Let us assume that the client’s IT estate is grouped into the below layers (or domains):

  • User interaction layer consisting of web, mobile, USSD, SMS, kiosks and other similar interface applications
  • Business process management layer
  • Middleware and services or APIs for integration
  • Data warehouse & business intelligence layer
  • Core-platforms (Core-banking systems for banks, billing and network elements in communication service providers, etc.)

If we have to start designing a support model for these layers, the basic premise is that the support staff skillset needed for each layer is different. The visual model starts to look very similar to other day-to-day queue scenarios like the above bank example as well as hundreds of other examples including hospitals, government citizen services, banks, etc.

Bank Branch

 

Figure: IT Application Support Framework


The same metrics we discussed in the bank counter example are also applicable in the case of IT Application Support.

The cost trade-off relationship is summarized in the below graph. As the level of service increases, the cost of service goes up and the waiting cost goes down. The sum of these costs results in a total cost curve, and the level of service that should be maintained is the level where this total cost curve is at a minimum. (However, this does not mean we can determine an exact optimal minimum cost solution because the service and waiting characteristics we can determine are averages and thus uncertain.)

Bank Branch levels

Figure: The Cost Trade-Off Relationship


In general, in IT Application Support outsourcing scenarios, the below metrics are of primary important in service level agreements (SLAs):

MetricDescription
Response time Time taken to acknowledge an incident ticket
Restoration time (or initial resolution time) Time taken to restore an application to working condition through work-around fixes
Final resolution time Time taken to provide a permanent fix for the issue causing the incident
Mean time between failures Time between 2 incidents


In this blog, we confine ourselves to restoration time since maximum risk for the IT Application Support provider and the client is associated with this metric. In the present context, restoration time is the same as average time in system. Also, daily standard checks, dip-checks are not considered in modelling since the effort involved is generally fixed and the variable effort is based on incidents only.

The best way to arrive at optimal staffing levels (and cost) for expected service levels is to model the application support scenario and to vary the inputs till an optimal result is arrived at. Modelling involves understanding the rate at which incidents arrive, the time taken to service them, number of servers and the costs associated with them.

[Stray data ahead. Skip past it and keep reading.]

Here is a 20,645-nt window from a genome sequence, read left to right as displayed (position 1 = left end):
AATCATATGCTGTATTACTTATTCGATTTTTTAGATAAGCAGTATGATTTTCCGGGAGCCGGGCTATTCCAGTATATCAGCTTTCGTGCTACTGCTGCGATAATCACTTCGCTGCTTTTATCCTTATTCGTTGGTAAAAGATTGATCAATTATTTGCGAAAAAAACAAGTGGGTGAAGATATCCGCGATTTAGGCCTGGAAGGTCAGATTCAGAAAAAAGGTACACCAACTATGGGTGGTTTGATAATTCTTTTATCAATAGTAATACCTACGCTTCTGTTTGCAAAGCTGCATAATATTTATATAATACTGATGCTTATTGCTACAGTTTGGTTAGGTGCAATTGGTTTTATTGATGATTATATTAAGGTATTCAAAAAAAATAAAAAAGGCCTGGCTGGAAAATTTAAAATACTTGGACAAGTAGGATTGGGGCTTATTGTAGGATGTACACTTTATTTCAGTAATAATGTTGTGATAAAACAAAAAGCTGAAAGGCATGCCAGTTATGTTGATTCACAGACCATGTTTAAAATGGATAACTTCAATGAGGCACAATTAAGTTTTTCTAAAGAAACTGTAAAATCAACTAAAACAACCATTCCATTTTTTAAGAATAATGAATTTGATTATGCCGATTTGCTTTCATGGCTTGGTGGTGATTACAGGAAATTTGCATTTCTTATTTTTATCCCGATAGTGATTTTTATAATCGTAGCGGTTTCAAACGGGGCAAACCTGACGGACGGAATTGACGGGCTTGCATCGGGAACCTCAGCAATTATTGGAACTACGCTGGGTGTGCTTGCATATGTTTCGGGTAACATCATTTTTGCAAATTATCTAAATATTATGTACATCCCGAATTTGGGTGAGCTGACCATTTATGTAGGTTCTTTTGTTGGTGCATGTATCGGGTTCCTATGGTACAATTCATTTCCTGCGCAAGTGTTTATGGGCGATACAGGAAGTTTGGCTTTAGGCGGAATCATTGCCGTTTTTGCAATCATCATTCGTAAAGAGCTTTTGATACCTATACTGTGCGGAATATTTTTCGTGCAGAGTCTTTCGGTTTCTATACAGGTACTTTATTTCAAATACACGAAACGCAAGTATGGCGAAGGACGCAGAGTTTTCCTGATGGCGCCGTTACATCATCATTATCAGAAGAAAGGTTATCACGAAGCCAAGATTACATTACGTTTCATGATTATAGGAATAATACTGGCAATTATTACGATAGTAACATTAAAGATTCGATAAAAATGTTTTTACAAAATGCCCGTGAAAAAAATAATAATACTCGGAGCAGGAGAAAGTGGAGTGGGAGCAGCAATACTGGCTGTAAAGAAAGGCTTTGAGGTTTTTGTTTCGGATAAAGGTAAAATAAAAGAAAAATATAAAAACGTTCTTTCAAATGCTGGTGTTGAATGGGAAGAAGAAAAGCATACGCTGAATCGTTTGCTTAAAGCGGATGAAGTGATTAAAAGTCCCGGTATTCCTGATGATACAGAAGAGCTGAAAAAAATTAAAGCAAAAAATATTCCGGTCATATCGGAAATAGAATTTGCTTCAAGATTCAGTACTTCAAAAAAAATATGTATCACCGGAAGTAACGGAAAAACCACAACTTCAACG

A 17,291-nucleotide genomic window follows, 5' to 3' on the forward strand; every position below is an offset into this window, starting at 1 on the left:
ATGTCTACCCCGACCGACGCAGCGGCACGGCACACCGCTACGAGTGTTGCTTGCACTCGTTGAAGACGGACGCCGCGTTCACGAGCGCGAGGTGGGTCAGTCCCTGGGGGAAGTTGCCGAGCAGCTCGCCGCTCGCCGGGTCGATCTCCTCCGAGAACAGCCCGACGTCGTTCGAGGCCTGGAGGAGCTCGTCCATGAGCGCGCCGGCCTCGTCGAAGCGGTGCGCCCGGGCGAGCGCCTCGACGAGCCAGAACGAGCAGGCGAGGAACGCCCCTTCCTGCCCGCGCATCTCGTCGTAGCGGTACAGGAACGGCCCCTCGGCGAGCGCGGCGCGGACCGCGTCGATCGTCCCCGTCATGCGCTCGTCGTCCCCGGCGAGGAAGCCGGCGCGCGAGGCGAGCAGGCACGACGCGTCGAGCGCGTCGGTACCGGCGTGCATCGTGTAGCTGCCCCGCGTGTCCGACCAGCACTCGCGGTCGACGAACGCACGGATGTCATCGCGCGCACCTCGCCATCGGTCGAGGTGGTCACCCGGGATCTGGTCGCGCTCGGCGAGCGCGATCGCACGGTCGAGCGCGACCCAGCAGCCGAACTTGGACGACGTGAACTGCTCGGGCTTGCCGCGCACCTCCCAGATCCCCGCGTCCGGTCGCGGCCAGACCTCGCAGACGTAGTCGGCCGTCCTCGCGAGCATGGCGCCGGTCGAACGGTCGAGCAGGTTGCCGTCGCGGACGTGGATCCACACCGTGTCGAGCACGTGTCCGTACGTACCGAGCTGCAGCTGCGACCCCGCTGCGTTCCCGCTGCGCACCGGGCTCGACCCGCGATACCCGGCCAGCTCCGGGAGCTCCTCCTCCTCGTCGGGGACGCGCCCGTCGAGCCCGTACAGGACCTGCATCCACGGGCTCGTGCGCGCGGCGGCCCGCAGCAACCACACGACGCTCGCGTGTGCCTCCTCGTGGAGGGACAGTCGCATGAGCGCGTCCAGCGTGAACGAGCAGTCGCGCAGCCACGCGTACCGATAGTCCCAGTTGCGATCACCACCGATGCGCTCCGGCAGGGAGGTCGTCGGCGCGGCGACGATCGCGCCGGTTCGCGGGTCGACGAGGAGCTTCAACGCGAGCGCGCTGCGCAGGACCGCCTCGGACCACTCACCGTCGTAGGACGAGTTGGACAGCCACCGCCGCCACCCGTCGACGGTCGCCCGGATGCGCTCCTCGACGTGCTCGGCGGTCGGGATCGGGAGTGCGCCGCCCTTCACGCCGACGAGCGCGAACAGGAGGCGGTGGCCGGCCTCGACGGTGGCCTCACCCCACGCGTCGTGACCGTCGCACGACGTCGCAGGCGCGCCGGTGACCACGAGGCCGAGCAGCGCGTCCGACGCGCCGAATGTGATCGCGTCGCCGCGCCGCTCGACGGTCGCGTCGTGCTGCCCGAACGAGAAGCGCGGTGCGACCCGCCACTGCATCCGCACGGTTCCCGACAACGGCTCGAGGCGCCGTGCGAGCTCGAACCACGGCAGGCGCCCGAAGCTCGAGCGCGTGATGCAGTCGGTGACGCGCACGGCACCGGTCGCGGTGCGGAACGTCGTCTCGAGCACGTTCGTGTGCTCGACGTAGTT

DISCRETE EVENT SIMULATION MODEL

In this model, we simulate the arrival and servicing of 1000 incidents. We assume a two member support team (for one category of applications), however, the model can be extended into a larger sized support team using macros or any programming logic using the same logic provided for the two member support team.

The inputs to this model are:

InputDescriptionCategory
Minimum inter-arrival time Minimum time between two incidents based on historic data Incident arrival, based on uniform distribution
Maximum inter-arrival time Maximum time between two incidents based on historic data Incident arrival, based on uniform distribution
Mean service time Average time taken to service an incident based on historic data Incident resolution, based on normal distribution
Service time standard deviation Deviation from the mean for service time as per normal distribution, can be assumed to be 30% of the mean service time Incident resolution, based on normal distribution


Arrival times and service times are generated randomly using a random number generator based on the probability distribution and inputs listed in the above table. The clock is a minute clock and assumed to start at 00 minutes and all time measures are in minutes.

Simulation of the first 2 incidents is described below:

  • Incident 1
    • Incident 1 arrives at X minutes (using the random generator for Inter-Arrival Time)
    • Hence, Arrival Time is X minutes
    • Since both support resources are idle, Service Start Time is at the same time as the Arrival Time i.e., X minutes. Else, Service Start Time is equal to lower of the Time Available after Incident 1 for the two resources.
    • Resource 1 is assigned to the incident (on policy basis only, since both resources are idle)
    • Hence, Waiting Time is zero (if not, Waiting Time is equal to lower of the Time Available for the two resources after Incident 1 minus the Arrival Time of Incident 2)
    • Service Time is generated using random generator
    • Completion time is Service Start Time + Service Time
    • Time in System is Completion Time – Arrival Time
    • After this incident is processed, Resource 1 is available to take up the next incident at Completion Time. Hence, Resource 1 - Time Available is equal Completion Time.
    • Resource 2 is idle and is available to take up an incident at any time after start of clock. Hence, Resource 2 - Time Available is equal 0.
  • Incident 2
    • Incident 1 arrives at Y minutes (using the random generator for Inter-Arrival Time)
    • Hence, Arrival Time is X+Y minutes
    • Resource is assigned to this incident based on lower Time Available after previous incident. Since Resource 2 has the lower time available (Zero minutes), Resource 2 is assigned.
    • Since Resource 2 – Time Available is zero; Service Start Time is at the same time as the Arrival Time. Else, Service Start Time is equal to lower of the Time Available after Incident 1 for the two resources.
    • Hence, waiting time is zero (if not, Waiting Time is equal to lower of the Time Available for the two resources after Incident 1 minus the Arrival Time of Incident 2)
    • Service Time is generated using random generator
    • Completion time is Service Start Time + Service Time
    • Time in System is Completion Time – Arrival Time
    • After this incident is processed, Resource 2 is available to take up the next incident at Completion Time. Hence, Resource 2 - Time Available is equal Completion Time.
    • Resource 1 did not take up this incident, but was working on Incident 1. Hence, Resource 1 - Time Available is equal Resource 1 – Time Available at the end of Incident 1.

The full simulation of 1000 incidents could be provided based on request.

 

About the Author

Arnav -Torry-HarrisArun Vasudeva Rao, PMP® works as the Regional Manager - Technical Services at Torry Harris Business Solutions and is responsible for managing IT services engagement with telecom and banking majors in the African region.